Facebook wants a bunch of big corporations to run Libra by way of the “Libra Association.” The group will be based here in Switzerland. And its members already include Uber, Lyft, Visa, Mastercard, and Vodafone.

Using a Swiss foundation with a few other huge corporations as the controlling institution for Libra doesn’t make it decentralized. Despite all of Facebook’s hype, it’s just a different version of a bank account or a mobile payment app, such as PayPal or Venmo.

Also, Facebook says its Libra digital wallet – which will be called Calibra – will monitor accounts for “unusual behavior.” So your funds are completely at the mercy of Facebook and its corporate partners."

That is why I would not be interested, and why it is really a “faux” cryptocurrency.

Libra has the potential to change the world for the better, but it could also do a lot of harm. Facebook has made multiple mistakes before with privacy, fake news, Cambridge Analytica, they must not make the same mistake with money.

However, I do not agree that Libra is faux money.

I didn’t say it was faux money, I said it is faux crypto. It is just a dollar extension payment app that uses blockchain technology, but it is under corporate control. It will be subject to dollar effects and the central banks.

Apart from that, FB has proven to be a wholly untrustworthy endeavor, both from mistakes, as well as by design. I deleted my account years ago and will never be back. I refuse to be monetized as much as I can avoid (I realize it is impossible to do 100% if one uses the web at all), because FB’s product isn’t a social media platform, it is the people that use it.

I don’t see what makes that a faux cryptocurrency. It might not meet your idea of an ideal cryptocurrency, but it still uses strong cryptography for transactions and currency creation as well as a distributed ledger using blockchain… to me, and I have been fascinated with these things since they started many years ago, that is a cryptocurrency… it’s just it has a controlled/fixed centralised banking system monetary exchange rate … well that is nothing to do with whether it is technically a crypto currency or not in my view.

Also as someone who is responsible in part in creating such things, in my world a product is a platform that provides services, such as Facebook, and the users typically consume those services offered by that platform. The users are not the platform, but they use the social media platform to create and consume ‘socialised’ media.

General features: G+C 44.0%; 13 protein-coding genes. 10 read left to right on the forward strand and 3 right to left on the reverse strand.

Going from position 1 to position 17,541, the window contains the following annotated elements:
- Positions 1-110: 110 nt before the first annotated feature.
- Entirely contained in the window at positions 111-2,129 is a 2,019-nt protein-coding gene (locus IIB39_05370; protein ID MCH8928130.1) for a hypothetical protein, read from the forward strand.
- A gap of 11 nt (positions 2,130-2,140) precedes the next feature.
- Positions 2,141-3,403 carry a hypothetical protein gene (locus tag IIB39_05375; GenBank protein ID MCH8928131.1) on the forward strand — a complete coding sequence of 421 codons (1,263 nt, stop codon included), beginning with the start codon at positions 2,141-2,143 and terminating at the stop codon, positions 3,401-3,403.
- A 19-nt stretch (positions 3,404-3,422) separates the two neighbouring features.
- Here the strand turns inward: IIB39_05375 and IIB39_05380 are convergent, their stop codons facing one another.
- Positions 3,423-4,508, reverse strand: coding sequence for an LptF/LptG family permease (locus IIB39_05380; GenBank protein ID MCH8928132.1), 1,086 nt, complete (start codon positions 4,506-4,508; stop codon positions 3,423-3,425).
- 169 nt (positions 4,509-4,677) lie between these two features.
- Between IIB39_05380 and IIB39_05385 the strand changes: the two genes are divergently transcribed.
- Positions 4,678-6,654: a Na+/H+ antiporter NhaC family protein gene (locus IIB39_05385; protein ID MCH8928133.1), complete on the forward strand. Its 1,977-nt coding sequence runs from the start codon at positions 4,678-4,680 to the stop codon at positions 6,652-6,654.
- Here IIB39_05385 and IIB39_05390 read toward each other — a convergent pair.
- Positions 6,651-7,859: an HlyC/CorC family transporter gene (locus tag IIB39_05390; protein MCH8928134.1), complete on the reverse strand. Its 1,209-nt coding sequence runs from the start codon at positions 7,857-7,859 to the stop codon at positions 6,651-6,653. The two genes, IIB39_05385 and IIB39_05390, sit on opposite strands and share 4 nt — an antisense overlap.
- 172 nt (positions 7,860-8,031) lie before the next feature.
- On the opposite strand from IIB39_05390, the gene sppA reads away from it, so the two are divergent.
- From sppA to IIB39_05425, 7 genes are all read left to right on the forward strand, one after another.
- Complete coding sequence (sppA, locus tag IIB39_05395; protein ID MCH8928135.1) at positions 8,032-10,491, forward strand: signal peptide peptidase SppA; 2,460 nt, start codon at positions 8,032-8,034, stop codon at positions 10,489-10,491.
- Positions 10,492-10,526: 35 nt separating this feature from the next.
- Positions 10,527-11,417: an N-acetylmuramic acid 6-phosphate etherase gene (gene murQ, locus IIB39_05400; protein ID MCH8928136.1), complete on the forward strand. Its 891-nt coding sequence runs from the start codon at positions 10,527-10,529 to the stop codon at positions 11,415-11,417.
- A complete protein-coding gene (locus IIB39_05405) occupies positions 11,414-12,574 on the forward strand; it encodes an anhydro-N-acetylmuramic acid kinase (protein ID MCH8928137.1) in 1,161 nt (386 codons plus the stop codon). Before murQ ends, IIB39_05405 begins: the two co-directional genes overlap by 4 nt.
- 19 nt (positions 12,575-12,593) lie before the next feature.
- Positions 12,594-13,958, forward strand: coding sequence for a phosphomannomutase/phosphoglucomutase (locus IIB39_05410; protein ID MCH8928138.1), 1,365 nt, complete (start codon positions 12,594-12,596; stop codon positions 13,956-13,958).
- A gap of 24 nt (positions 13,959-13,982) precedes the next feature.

I am sure from the tech side, and you are clearly one of the “techiest” people here, it ticks all the boxes. From the technology side, it is using the blockchain, etc - but the concept of a true cryptocurrency was to divorce itself from the fiat money system and fractional reserve/central banking system, and in this regard it gets a grade of “F”. As the blurb I quoted indicated, it seems more apt to compare it to PayPal than anything else in terms of monetary function. Blockchain Paypal. Some may see this as semantics, but I think it goes to the very heart of why cryptocurrencies were created because the blockchain will and does have many other uses past cryptocurrency.

As for FB, the main revenue generation is selling peoples’/users’ data to the highest bidder. That is why I say the people who use it are the product. The social media platform itself is just a data collection tool.

Some interesting points, however I don’t believe Paypal uses a distributed ledger, which to my mind is a key aspect of a crypto currency… but in terms of pegged to a currency, then yes it is, along with Apple Pay, Google Pay etc etc

Which no sane or savvy person is saying to do - of course, there is a risk, just like anything, including fiat currencies. I have a friend who is going into crypto with “rent money,” and I have told him I think he is a damned fool.

This topic was automatically closed 60 days after the last reply. New replies are no longer allowed.